• Crubézy, Eric; Amory, Sylvain; Keyser, Christine; Bouakaze, Caroline; Bodner, Martin; Gibert, Morgane; Röck, Alexander; Parson, Walther; Alexeev, Anatoly; Ludes, Bertrand (2010). "Human evolution in Siberia: From frozen bodies to ancient DNA". BMC Evolutionary Biology 10: 25.  
  • Derenko, Miroslava; Malyarchuk, Boris; Denisova, Galina; Wozniak, Marcin; Grzybowski, Tomasz; Dambueva, Irina; Zakharov, Ilia (2007). "Y-chromosome haplogroup N dispersals from south Siberia to Europe". Journal of Human Genetics 52 (9): 763–70.  
  • Gayden, Tenzin; Cadenas, Alicia M.; Regueiro, Maria; Singh, Nanda B.; Zhivotovsky, Lev A.; Underhill, Peter A.; Cavalli-Sforza, Luigi L.; Herrera, Rene J. (2007). "The Himalayas as a Directional Barrier to Gene Flow". The American Journal of Human Genetics 80 (5): 884–94.  
  • Hammer, Michael F.; Karafet, Tatiana M.; Park, Hwayong; Omoto, Keiichi; Harihara, Shinji; Stoneking, Mark; Horai, Satoshi (2005). "Dual origins of the Japanese: Common ground for hunter-gatherer and farmer Y chromosomes". Journal of Human Genetics 51 (1): 47–58.  
  • Karafet, Tatiana; Xu, Liping; Du, Ruofu; Wang, William; Feng, Shi; Wells, R.S.; Redd, Alan J.; Zegura, Stephen L.; Hammer, Michael F. (2001). "Paternal Population History of East Asia: Sources, Patterns, and Microevolutionary Processes". The American Journal of Human Genetics 69 (3): 615–28.   In this article, the "Southern Han" sample of Karafet and Hammer's research group is described as originating from Guangdong, and the "Northern Han" sample is described as originating from Shaanxi.
  • Karafet, T. M.; Mendez, F. L.; Meilerman, M. B.; Underhill, P. A.; Zegura, S. L.; Hammer, M. F. (2008). "New binary polymorphisms reshape and increase resolution of the human Y chromosomal haplogroup tree". Genome Research 18 (5): 830–8.  
  • Karafet, T. M.; Hallmark, B.; Cox, M. P.; Sudoyo, H.; Downey, S.; Lansing, J. S.; Hammer, M. F. (2010). "Major East-West Division Underlies Y Chromosome Stratification across Indonesia". Molecular Biology and Evolution 27 (8): 1833–44.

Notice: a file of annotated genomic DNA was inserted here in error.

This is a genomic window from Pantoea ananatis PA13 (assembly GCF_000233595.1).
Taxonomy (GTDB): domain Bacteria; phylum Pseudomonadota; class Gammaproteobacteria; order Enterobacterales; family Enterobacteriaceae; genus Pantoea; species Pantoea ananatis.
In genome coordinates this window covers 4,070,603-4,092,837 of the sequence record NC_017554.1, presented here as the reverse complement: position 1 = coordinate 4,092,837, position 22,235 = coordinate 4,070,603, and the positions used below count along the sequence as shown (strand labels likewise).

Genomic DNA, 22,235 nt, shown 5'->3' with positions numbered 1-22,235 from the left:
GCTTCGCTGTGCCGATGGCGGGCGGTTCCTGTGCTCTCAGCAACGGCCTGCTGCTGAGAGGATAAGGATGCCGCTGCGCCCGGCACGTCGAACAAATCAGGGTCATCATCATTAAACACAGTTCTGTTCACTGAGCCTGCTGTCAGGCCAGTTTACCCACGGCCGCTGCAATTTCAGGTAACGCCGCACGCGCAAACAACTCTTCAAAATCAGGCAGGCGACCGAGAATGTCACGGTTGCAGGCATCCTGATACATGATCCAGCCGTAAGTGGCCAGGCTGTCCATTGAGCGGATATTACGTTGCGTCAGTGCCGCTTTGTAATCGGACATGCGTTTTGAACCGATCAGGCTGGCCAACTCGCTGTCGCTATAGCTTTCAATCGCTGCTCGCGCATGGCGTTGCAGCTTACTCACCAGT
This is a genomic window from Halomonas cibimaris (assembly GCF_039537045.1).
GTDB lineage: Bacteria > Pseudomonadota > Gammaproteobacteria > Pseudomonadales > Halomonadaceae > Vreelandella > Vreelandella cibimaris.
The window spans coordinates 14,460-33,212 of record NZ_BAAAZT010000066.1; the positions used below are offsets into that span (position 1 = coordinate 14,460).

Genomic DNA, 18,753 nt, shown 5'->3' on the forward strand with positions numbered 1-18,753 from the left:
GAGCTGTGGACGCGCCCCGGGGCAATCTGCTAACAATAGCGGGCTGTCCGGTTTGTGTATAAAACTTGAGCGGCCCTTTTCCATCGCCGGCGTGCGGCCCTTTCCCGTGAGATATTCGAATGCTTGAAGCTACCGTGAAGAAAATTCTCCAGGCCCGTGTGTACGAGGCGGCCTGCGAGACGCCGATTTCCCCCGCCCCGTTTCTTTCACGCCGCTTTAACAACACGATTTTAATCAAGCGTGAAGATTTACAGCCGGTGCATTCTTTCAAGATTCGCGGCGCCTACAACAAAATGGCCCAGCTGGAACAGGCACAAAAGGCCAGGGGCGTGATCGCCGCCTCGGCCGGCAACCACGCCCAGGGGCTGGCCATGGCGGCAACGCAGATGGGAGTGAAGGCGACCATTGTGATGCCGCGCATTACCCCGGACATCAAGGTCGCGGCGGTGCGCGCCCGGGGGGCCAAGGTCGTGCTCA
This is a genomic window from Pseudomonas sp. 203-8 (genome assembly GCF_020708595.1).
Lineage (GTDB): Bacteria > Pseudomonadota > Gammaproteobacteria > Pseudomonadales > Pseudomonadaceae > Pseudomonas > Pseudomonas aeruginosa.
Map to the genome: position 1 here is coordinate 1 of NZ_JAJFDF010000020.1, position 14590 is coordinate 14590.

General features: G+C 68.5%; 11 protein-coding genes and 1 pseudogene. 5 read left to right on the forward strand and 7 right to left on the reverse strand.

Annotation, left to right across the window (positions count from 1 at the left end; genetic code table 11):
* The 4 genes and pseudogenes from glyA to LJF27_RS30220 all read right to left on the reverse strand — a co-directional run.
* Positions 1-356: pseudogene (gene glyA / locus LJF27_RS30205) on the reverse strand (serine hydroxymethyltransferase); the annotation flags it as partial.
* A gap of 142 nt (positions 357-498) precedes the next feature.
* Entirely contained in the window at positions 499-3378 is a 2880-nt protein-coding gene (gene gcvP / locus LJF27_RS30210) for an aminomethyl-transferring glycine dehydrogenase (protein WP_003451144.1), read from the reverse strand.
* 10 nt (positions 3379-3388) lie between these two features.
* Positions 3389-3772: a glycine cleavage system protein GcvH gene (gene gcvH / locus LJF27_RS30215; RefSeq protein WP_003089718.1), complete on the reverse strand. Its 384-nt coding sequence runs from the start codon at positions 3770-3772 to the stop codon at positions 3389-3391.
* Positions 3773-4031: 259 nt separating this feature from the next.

• Katoh, Toru; Munkhbat, Batmunkh; Tounai, Kenichi; Mano, Shuhei; Ando, Harue; Oyungerel, Ganjuur; Chae, Gue-Tae; Han, Huun; Jia, Guan-Jun; Tokunaga, Katsushi; Munkhtuvshin, Namid; Tamiya, Gen; Inoko, Hidetoshi (2005). "Genetic features of Mongolian ethnic groups revealed by Y-chromosomal analysis". Gene 346: 63–70.  
  • Kharkov, V. N.; Stepanov, V. A.; Medvedeva, O. F.; Spiridonova, M. G.; Voevoda, M. I.; Tadinova, V. N.; Puzyrev, V. P. (2007). "Gene pool differences between Northern and Southern Altaians inferred from the data on Y-chromosomal haplogroups". Russian Journal of Genetics 43 (5): 551.  
  • Kim, Wook; Yoo, Tag-Keun; Kim, Sung-Joo; Shin, Dong-Jik; Tyler-Smith, Chris; Jin, Han-Jun; Kwak, Kyoung-Don; Kim, Eun-Tak; Bae, Yoon-Sun (2007). Blagosklonny, Mikhail, ed. "Lack of Association between Y-Chromosomal Haplogroups and Prostate Cancer in the Korean Population". PLoS ONE 2 (1): e172.  
  • Lappalainen, T.; Laitinen, V.; Salmela, E.; Andersen, P.; Huoponen, K.; Savontaus, M.-L.; Lahermo, P. (2008). "Migration Waves to the Baltic Sea Region". Annals of Human Genetics 72 (3): 337–48.  
  • Malyarchuk, Boris; Derenko, Miroslava; Grzybowski, Tomasz; Lunkina, Arina; Czarny, Jakub; Rychkov, Serge; Morozova, Irina; Denisova, Galina; Miscicka-Sliwka, Danuta (2004). "Differentiation of Mitochondrial DNA and Y Chromosomes in Russian Populations". Human Biology 76 (6): 877–900.  
  • Pakendorf, Brigitte; Morar, Bharti; Tarskaia, Larissa; Kayser, Manfred; Soodyall, Himla; Rodewald, Alexander; Stoneking, Mark (2002). "Y-chromosomal evidence for a strong reduction in male population size of Yakuts". Human Genetics 110 (2): 198–200.  
  • Rootsi, Siiri; Zhivotovsky, Lev A; Baldovič, Marian; Kayser, Manfred; Kutuev, Ildus A; Khusainova, Rita; Bermisheva, Marina A; Gubina, Marina et al. (2006). "A counter-clockwise northern route of the Y-chromosome haplogroup N from Southeast Asia towards Europe". European Journal of Human Genetics 15 (2): 204–11.  
  • Wen, Bo; Xie, Xuanhua; Gao, Song; Li, Hui; Shi, Hong; Song, Xiufeng; Qian, Tingzhi; Xiao, Chunjie et al. (2004b). "Analyses of Genetic Structure of Tibeto-Burman Populations Reveals Sex-Biased Admixture in Southern Tibeto-Burmans". The American Journal of Human Genetics 74 (5): 856.